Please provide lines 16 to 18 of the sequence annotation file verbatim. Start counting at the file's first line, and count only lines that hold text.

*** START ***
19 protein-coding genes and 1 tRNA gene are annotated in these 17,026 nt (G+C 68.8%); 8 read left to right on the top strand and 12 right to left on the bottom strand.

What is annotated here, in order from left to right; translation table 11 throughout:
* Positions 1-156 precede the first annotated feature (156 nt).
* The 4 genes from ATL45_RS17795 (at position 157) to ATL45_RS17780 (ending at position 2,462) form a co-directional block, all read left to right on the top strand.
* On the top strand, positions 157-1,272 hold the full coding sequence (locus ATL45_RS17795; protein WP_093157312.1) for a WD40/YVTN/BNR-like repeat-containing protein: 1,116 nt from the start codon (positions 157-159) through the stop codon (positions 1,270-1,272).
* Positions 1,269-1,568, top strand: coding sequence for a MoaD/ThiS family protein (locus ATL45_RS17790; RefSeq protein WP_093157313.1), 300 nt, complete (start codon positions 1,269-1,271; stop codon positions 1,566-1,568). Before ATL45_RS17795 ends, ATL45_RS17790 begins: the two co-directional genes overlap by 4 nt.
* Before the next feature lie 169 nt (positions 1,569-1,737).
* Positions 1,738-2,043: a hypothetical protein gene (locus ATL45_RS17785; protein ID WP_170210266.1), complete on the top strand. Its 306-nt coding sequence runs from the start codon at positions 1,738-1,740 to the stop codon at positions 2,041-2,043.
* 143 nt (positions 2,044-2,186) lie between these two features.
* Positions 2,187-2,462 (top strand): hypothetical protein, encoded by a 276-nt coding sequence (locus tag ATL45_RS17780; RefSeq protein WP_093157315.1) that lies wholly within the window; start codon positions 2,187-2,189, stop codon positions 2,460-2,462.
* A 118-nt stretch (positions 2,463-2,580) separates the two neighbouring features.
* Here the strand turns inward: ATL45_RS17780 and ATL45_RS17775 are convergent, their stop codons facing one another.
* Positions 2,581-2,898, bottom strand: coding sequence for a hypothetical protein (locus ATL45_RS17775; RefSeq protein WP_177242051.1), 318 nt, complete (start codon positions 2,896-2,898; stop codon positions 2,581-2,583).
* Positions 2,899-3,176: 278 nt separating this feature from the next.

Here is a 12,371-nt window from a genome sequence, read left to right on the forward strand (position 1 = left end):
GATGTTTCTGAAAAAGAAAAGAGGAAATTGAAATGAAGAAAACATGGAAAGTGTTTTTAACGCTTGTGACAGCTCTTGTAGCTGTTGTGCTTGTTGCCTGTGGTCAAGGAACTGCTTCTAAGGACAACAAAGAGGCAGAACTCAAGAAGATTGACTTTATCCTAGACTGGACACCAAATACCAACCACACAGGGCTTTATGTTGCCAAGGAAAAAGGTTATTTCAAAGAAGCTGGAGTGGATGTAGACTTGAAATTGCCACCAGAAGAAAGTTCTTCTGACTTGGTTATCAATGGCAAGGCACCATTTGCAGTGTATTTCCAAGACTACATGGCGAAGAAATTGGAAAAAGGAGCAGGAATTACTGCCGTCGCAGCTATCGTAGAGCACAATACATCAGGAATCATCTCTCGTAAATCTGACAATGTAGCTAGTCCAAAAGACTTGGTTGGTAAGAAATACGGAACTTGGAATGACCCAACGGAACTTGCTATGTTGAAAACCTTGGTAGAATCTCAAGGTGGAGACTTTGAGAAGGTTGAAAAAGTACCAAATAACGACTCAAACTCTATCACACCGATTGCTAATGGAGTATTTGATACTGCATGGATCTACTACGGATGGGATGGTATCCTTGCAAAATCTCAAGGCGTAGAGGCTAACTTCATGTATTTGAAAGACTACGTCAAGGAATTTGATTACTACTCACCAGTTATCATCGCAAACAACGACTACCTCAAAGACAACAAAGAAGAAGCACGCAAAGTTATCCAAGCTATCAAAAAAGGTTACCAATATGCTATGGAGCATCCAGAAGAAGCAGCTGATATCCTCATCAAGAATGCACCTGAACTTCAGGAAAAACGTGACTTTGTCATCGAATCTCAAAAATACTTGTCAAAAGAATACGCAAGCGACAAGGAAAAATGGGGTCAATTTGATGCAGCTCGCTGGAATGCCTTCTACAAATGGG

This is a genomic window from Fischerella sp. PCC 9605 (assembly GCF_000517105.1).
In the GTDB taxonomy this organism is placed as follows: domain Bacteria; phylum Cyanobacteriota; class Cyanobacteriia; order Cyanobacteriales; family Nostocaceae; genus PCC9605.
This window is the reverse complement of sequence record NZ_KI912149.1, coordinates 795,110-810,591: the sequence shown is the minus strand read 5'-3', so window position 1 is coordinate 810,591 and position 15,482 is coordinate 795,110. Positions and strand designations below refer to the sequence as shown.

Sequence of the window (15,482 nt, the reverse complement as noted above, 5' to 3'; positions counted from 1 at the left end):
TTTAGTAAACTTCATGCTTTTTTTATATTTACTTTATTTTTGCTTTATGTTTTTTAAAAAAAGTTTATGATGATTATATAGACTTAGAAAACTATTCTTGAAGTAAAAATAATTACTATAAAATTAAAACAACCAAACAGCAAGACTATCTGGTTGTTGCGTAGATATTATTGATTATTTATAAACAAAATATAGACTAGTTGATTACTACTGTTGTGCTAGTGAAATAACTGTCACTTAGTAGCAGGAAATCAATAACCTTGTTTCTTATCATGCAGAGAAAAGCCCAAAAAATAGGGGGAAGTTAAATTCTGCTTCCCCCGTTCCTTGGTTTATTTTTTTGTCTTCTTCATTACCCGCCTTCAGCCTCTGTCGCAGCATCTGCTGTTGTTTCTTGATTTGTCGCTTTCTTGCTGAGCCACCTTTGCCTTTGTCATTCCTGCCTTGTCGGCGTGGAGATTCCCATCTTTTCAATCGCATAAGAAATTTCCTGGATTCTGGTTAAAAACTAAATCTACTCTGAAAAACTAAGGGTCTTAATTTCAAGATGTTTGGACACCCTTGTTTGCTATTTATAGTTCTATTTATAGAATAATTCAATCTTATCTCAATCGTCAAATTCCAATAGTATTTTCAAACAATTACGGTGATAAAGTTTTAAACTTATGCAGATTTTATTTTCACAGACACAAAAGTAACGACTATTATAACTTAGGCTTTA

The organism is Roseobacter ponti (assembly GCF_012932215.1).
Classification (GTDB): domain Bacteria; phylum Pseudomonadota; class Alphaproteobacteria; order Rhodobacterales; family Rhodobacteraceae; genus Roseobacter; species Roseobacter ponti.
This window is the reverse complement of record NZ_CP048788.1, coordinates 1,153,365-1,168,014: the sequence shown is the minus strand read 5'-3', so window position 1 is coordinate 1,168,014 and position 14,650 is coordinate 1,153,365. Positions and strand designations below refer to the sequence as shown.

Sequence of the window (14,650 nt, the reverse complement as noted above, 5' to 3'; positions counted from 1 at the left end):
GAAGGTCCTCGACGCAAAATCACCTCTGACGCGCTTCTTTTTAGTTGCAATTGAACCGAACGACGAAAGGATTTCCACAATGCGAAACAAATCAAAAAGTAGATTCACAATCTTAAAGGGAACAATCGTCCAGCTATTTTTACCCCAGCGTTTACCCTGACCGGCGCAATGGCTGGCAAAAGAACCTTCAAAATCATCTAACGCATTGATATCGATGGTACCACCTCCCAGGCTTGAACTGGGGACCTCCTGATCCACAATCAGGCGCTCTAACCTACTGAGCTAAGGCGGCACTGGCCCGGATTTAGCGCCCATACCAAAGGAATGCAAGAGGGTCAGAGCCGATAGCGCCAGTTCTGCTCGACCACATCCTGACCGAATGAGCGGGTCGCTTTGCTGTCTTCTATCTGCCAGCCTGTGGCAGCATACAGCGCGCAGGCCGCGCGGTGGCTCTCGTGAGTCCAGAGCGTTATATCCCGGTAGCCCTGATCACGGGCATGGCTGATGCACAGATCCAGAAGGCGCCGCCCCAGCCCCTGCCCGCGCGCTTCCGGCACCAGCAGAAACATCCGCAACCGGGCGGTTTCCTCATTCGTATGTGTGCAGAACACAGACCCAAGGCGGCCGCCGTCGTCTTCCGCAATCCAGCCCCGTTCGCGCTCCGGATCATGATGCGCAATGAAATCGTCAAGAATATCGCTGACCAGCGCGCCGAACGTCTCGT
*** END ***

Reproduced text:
GATGTTTCTGAAAAAGAAAAGAGGAAATTGAAATGAAGAAAACATGGAAAGTGTTTTTAACGCTTGTGACAGCTCTTGTAGCTGTTGTGCTTGTTGCCTGTGGTCAAGGAACTGCTTCTAAGGACAACAAAGAGGCAGAACTCAAGAAGATTGACTTTATCCTAGACTGGACACCAAATACCAACCACACAGGGCTTTATGTTGCCAAGGAAAAAGGTTATTTCAAAGAAGCTGGAGTGGATGTAGACTTGAAATTGCCACCAGAAGAAAGTTCTTCTGACTTGGTTATCAATGGCAAGGCACCATTTGCAGTGTATTTCCAAGACTACATGGCGAAGAAATTGGAAAAAGGAGCAGGAATTACTGCCGTCGCAGCTATCGTAGAGCACAATACATCAGGAATCATCTCTCGTAAATCTGACAATGTAGCTAGTCCAAAAGACTTGGTTGGTAAGAAATACGGAACTTGGAATGACCCAACGGAACTTGCTATGTTGAAAACCTTGGTAGAATCTCAAGGTGGAGACTTTGAGAAGGTTGAAAAAGTACCAAATAACGACTCAAACTCTATCACACCGATTGCTAATGGAGTATTTGATACTGCATGGATCTACTACGGATGGGATGGTATCCTTGCAAAATCTCAAGGCGTAGAGGCTAACTTCATGTATTTGAAAGACTACGTCAAGGAATTTGATTACTACTCACCAGTTATCATCGCAAACAACGACTACCTCAAAGACAACAAAGAAGAAGCACGCAAAGTTATCCAAGCTATCAAAAAAGGTTACCAATATGCTATGGAGCATCCAGAAGAAGCAGCTGATATCCTCATCAAGAATGCACCTGAACTTCAGGAAAAACGTGACTTTGTCATCGAATCTCAAAAATACTTGTCAAAAGAATACGCAAGCGACAAGGAAAAATGGGGTCAATTTGATGCAGCTCGCTGGAATGCCTTCTACAAATGGG

This is a genomic window from Fischerella sp. PCC 9605 (assembly GCF_000517105.1).
In the GTDB taxonomy this organism is placed as follows: domain Bacteria; phylum Cyanobacteriota; class Cyanobacteriia; order Cyanobacteriales; family Nostocaceae; genus PCC9605.